Print Edition - 2016-02-14  |  Free the Words

A time to rebuild

  • Evidence from the past quakes clearly indicates that one of the major causes of building damage is foundational failure

Feb 14, 2016-

The devastating Gorkha earthquake killed over 9,000 people and caused massive destruction to physical infrastructures. Yet, even after nine months since the quake, the majority of the victims are still residing in temporary shelters and facing a harsh winter. In order to bring the condition back to normal, rapid reconstruction of earthquake-resistant buildings is needed and it should be initiated as early as possible. 

The government has finally put the National Reconstruction Authority in place but the reconstruction works are yet to begin. The process for the formation of the Reconstruction Authority had been halted for several months due to political stalemate, but in December 2015, the Chief Executive Officer for the Authority was finally appointed. Still major tasks, such as hiring competent manpower and selecting the right technology for the reconstruction, are to be completed, which is required to initiate the reconstruction works. In addition, appropriate plan and policy, revision of the existing building codes and guidelines are required to ensure that the new infrastructures are earthquake resistant.

Things to consider

While revising the national building codes and guidelines, the government should consider the lessons learned from the past quakes.  The findings and recommendations of the national and international researchers, who have actively participated in the study of post earthquake damages, can be used as reference.  Besides revision of codes, it is also necessary to rectify the flaws in building designs. 

For instance, current engineering construction practices are mostly focused on the structural design, while geotechnical aspects are least emphasised. However, evidence from the past quakes clearly indicates that one of the major causes of building damage is foundational failure. Structurally intact buildings have been damaged due to excessive settlement and tilting. Moreover, the shaking intensity was found to vary depending upon the soil type and topography during the recent earthquakes. Thus, geotechnical aspects should be given due attention in the reconstruction process. 

Moreover, merely developing building codes does not help build a quake-resistant nation unless they are strictly implemented. Appropriate manpower in corresponding bodies such as the Village Development Committee or the municipality should also be appointed to ensure the enforcement of the building codes. Furthermore, the role of public support is very important, as without the support it is impossible to implement the codes effectively. Lack of quake-resistant buildings in rural areas resulted in more casualties and damages during the recent quakes. So to garner public support, urban-centered awareness programmes should be shifted to rural areas, where most of the illiterate and vulnerable people reside.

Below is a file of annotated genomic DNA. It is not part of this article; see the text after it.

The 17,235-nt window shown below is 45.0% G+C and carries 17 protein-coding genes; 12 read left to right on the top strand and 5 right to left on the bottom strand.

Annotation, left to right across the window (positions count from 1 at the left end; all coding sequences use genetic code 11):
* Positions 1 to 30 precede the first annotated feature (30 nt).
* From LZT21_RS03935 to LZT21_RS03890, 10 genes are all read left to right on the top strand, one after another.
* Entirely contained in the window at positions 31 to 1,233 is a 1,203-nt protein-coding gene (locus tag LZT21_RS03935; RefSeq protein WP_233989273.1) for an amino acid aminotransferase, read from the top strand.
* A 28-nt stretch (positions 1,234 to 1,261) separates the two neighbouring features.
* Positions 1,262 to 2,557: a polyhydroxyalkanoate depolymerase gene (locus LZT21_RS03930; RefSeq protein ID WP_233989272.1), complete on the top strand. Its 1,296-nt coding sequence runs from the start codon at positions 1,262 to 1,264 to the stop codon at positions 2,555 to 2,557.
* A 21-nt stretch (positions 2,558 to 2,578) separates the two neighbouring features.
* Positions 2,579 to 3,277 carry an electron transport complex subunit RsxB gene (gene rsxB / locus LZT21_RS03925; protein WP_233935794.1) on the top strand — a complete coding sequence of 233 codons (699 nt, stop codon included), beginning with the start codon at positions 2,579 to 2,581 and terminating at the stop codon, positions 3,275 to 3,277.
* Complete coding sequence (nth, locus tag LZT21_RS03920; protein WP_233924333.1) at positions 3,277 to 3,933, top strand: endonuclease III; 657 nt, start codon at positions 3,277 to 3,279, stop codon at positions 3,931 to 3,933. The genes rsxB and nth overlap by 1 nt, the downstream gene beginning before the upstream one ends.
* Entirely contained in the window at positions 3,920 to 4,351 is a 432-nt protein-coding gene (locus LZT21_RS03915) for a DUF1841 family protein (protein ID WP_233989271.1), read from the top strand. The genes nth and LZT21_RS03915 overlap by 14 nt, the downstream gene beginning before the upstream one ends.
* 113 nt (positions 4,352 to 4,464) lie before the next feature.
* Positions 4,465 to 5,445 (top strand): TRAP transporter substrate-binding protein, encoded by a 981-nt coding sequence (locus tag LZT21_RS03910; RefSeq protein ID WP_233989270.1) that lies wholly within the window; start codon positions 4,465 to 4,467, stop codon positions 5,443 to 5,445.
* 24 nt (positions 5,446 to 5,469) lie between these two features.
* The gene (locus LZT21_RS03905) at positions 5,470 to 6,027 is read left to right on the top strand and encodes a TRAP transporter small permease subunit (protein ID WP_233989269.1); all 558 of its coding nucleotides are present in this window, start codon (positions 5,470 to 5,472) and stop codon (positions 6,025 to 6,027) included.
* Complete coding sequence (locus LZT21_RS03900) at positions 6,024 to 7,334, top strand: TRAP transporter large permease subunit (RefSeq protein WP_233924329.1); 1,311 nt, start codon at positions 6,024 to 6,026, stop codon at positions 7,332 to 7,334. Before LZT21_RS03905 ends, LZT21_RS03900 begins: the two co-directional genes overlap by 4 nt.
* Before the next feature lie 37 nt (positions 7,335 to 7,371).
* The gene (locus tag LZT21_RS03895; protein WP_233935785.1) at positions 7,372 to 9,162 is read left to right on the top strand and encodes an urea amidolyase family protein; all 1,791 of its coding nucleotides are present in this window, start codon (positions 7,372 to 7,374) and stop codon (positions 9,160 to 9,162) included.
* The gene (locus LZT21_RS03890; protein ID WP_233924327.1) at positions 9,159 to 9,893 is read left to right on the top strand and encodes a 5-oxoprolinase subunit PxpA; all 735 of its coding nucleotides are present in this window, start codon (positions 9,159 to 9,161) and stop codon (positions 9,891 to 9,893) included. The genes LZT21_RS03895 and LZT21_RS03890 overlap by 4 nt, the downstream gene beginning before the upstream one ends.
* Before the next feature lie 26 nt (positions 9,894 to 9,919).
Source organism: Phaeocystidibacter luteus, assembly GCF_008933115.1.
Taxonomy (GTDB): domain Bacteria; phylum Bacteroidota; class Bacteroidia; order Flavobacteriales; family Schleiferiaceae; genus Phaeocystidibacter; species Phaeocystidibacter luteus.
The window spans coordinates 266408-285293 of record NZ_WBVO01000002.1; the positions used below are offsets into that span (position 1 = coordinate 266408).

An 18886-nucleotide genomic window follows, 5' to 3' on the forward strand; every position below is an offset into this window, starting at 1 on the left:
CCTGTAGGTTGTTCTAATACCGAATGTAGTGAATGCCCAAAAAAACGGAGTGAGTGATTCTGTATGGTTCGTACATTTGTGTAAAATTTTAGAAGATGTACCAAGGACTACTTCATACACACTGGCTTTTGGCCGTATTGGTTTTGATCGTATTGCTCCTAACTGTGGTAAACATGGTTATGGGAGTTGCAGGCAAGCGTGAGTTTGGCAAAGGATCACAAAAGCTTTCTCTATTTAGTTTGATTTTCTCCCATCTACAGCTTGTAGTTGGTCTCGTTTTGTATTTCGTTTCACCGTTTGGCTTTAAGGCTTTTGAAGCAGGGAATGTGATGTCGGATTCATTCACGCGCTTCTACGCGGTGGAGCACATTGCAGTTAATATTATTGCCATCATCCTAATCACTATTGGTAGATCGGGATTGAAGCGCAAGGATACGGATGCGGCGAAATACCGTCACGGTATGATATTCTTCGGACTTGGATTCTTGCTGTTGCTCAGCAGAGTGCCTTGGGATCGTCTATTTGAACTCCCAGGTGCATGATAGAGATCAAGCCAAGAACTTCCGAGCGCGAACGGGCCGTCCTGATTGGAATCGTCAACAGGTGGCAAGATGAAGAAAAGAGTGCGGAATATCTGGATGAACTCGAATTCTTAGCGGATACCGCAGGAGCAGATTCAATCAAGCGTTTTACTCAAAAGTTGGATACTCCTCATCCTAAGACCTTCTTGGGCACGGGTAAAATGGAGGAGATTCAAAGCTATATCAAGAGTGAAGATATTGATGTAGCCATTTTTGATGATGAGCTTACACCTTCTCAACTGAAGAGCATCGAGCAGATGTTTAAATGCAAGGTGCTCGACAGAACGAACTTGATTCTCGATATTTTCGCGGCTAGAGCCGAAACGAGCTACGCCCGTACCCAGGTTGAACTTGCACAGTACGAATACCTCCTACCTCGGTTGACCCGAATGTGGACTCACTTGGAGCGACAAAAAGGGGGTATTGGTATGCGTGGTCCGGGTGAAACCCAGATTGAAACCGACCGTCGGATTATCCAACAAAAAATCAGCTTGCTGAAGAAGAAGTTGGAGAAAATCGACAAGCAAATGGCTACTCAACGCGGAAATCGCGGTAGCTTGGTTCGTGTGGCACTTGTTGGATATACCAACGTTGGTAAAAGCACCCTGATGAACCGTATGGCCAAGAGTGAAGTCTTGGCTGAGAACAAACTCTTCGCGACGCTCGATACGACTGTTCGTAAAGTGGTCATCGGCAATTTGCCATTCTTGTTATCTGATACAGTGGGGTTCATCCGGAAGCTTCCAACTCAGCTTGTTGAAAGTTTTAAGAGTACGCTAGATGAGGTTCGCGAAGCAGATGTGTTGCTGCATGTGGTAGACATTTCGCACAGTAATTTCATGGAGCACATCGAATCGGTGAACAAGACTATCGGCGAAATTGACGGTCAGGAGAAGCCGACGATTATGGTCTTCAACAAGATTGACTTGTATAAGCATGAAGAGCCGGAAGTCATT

Need for research

Besides building codes, other design references such as seismic hazard maps and liquefaction hazard maps should also be developed and revised frequently, based on the understanding of local geographical and geological condition of the country. But this is only possible if we have sufficient research in these fields.  In most of the developed countries, academic institutions and government organisations are actively involved in such research and a large portion of the government budget is allocated to support these organisations. Likewise, even in Nepal, the government should allocate sufficient funds to research. But such research work can only be accelerated after establishing a well equipped laboratory such as a geotechnical earthquake engineering laboratory, which is necessary to understand the response of the ground and structures during the quakes, and the cause and mitigation methods of the seismic hazard.

But in the present context, the foremost task of the government is to start the reconstruction works. And certainly, the massive reconstruction works will also increase the economic activities of the country, which are also direly needed at the moment. For long-term stability, the key concern of the authorities should be the use of right technology and construction materials during the reconstruction process to ensure quake-resistant construction. This is only possible by mobilising competent civil, structural earthquake engineers and geologists in the reconstruction process.

Lama works as a geotechnical engineer at Tetra Tech, US

Published: 14-02-2016 08:29

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